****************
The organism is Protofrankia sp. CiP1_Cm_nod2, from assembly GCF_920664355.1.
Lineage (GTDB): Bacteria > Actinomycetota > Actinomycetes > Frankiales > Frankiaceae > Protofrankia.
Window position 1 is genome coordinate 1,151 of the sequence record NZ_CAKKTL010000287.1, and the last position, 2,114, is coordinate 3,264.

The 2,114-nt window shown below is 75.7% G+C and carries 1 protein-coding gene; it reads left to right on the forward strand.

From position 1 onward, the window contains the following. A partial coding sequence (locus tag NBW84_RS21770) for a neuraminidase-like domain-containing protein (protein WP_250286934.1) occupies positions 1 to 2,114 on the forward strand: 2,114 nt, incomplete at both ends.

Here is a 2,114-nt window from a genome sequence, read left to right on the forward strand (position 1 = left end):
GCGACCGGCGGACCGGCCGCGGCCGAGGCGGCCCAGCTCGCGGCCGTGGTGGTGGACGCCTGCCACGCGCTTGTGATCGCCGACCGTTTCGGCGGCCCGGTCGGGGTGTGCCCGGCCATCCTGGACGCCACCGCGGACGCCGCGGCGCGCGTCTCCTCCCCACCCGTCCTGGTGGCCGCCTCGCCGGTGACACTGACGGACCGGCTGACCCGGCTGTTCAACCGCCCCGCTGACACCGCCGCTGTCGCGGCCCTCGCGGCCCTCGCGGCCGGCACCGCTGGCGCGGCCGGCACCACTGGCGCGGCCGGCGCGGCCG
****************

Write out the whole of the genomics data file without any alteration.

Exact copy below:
The organism is Protofrankia sp. CiP1_Cm_nod2, from assembly GCF_920664355.1.
Lineage (GTDB): Bacteria > Actinomycetota > Actinomycetes > Frankiales > Frankiaceae > Protofrankia.
Window position 1 is genome coordinate 1,151 of the sequence record NZ_CAKKTL010000287.1, and the last position, 2,114, is coordinate 3,264.

The 2,114-nt window shown below is 75.7% G+C and carries 1 protein-coding gene; it reads left to right on the forward strand.

From position 1 onward, the window contains the following. A partial coding sequence (locus tag NBW84_RS21770) for a neuraminidase-like domain-containing protein (protein WP_250286934.1) occupies positions 1 to 2,114 on the forward strand: 2,114 nt, incomplete at both ends.

Here is a 2,114-nt window from a genome sequence, read left to right on the forward strand (position 1 = left end):
GCGACCGGCGGACCGGCCGCGGCCGAGGCGGCCCAGCTCGCGGCCGTGGTGGTGGACGCCTGCCACGCGCTTGTGATCGCCGACCGTTTCGGCGGCCCGGTCGGGGTGTGCCCGGCCATCCTGGACGCCACCGCGGACGCCGCGGCGCGCGTCTCCTCCCCACCCGTCCTGGTGGCCGCCTCGCCGGTGACACTGACGGACCGGCTGACCCGGCTGTTCAACCGCCCCGCTGACACCGCCGCTGTCGCGGCCCTCGCGGCCCTCGCGGCCGGCACCGCTGGCGCGGCCGGCACCACTGGCGCGGCCGGCGCGGCCG